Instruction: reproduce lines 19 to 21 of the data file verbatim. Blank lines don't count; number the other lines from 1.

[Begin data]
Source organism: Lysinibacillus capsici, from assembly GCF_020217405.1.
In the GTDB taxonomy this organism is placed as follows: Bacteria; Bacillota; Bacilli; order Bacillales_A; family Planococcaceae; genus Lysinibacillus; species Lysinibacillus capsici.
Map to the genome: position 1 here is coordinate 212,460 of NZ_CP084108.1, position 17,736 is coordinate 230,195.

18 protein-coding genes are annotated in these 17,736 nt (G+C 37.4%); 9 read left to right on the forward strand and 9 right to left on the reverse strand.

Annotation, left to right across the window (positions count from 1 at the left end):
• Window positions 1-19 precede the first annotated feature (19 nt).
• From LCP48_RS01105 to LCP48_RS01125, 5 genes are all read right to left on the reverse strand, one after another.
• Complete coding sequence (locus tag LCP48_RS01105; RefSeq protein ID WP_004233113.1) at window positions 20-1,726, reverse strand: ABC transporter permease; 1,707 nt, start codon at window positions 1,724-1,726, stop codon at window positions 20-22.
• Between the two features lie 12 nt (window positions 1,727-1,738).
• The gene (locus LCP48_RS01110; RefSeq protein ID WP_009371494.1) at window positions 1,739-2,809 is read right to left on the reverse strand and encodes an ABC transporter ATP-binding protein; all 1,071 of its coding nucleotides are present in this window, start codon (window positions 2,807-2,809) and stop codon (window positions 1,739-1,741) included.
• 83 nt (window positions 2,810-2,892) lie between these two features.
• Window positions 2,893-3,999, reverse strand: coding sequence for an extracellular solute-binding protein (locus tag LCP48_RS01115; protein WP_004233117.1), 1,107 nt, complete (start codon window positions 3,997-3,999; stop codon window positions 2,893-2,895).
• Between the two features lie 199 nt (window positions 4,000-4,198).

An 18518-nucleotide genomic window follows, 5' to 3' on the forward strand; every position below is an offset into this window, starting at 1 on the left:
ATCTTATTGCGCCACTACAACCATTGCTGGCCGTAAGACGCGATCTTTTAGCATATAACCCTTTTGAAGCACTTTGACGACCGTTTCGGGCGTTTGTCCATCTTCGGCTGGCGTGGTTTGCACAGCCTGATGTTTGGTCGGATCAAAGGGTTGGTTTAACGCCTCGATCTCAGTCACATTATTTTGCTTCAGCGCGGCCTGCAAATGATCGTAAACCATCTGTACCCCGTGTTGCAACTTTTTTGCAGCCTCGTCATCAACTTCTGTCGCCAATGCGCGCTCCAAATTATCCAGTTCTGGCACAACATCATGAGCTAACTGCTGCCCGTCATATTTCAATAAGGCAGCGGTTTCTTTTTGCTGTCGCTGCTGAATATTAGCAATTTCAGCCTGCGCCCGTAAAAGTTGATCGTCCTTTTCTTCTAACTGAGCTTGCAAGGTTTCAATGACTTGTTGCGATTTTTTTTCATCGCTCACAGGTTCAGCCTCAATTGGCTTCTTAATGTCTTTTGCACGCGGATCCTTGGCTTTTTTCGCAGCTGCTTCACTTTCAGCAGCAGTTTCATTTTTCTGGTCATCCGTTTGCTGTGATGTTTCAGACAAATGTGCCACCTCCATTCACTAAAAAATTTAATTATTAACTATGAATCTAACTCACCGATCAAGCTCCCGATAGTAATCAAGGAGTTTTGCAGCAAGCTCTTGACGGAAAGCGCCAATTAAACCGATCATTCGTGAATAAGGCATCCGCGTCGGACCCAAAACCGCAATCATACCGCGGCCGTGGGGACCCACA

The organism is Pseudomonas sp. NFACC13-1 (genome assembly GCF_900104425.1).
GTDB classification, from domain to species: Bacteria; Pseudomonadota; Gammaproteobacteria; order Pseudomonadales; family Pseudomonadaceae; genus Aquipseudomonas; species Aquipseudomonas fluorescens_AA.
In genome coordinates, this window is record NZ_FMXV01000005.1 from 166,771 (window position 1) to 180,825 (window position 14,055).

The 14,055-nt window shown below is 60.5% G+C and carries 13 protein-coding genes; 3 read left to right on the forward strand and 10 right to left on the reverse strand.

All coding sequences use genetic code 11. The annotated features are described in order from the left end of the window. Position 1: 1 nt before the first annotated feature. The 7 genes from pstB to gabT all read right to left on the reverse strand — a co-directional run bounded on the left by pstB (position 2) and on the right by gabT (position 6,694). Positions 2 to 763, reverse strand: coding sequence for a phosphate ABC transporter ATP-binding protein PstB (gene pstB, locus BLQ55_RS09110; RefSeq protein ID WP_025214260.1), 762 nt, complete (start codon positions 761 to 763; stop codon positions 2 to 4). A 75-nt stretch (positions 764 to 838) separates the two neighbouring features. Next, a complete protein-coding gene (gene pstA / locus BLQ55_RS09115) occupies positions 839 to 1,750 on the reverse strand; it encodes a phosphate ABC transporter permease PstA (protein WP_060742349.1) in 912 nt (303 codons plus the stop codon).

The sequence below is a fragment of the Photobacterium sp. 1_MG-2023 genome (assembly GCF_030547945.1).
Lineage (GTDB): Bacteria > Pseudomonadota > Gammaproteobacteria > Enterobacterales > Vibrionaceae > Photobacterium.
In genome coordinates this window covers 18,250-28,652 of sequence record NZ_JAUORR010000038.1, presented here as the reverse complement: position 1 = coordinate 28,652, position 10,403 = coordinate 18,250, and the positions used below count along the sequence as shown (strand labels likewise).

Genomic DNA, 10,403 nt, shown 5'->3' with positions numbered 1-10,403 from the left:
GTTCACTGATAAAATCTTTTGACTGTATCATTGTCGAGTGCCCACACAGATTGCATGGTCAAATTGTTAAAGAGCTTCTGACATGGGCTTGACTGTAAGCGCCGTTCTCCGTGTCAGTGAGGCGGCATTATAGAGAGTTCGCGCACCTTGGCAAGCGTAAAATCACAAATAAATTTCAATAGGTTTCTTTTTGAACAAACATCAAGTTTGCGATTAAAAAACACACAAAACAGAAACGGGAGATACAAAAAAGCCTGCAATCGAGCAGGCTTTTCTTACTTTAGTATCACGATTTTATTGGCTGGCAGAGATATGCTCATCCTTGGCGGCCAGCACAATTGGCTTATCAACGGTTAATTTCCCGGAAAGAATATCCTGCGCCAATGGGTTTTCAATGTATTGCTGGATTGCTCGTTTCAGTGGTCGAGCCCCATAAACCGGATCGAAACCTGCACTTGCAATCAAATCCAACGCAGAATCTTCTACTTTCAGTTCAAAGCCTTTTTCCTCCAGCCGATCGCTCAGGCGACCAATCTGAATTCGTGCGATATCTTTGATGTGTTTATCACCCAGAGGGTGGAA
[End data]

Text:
The 14,055-nt window shown below is 60.5% G+C and carries 13 protein-coding genes; 3 read left to right on the forward strand and 10 right to left on the reverse strand.

All coding sequences use genetic code 11. The annotated features are described in order from the left end of the window. Position 1: 1 nt before the first annotated feature. The 7 genes from pstB to gabT all read right to left on the reverse strand — a co-directional run bounded on the left by pstB (position 2) and on the right by gabT (position 6,694). Positions 2 to 763, reverse strand: coding sequence for a phosphate ABC transporter ATP-binding protein PstB (gene pstB, locus BLQ55_RS09110; RefSeq protein ID WP_025214260.1), 762 nt, complete (start codon positions 761 to 763; stop codon positions 2 to 4). A 75-nt stretch (positions 764 to 838) separates the two neighbouring features. Next, a complete protein-coding gene (gene pstA / locus BLQ55_RS09115) occupies positions 839 to 1,750 on the reverse strand; it encodes a phosphate ABC transporter permease PstA (protein WP_060742349.1) in 912 nt (303 codons plus the stop codon).

The sequence below is a fragment of the Photobacterium sp. 1_MG-2023 genome (assembly GCF_030547945.1).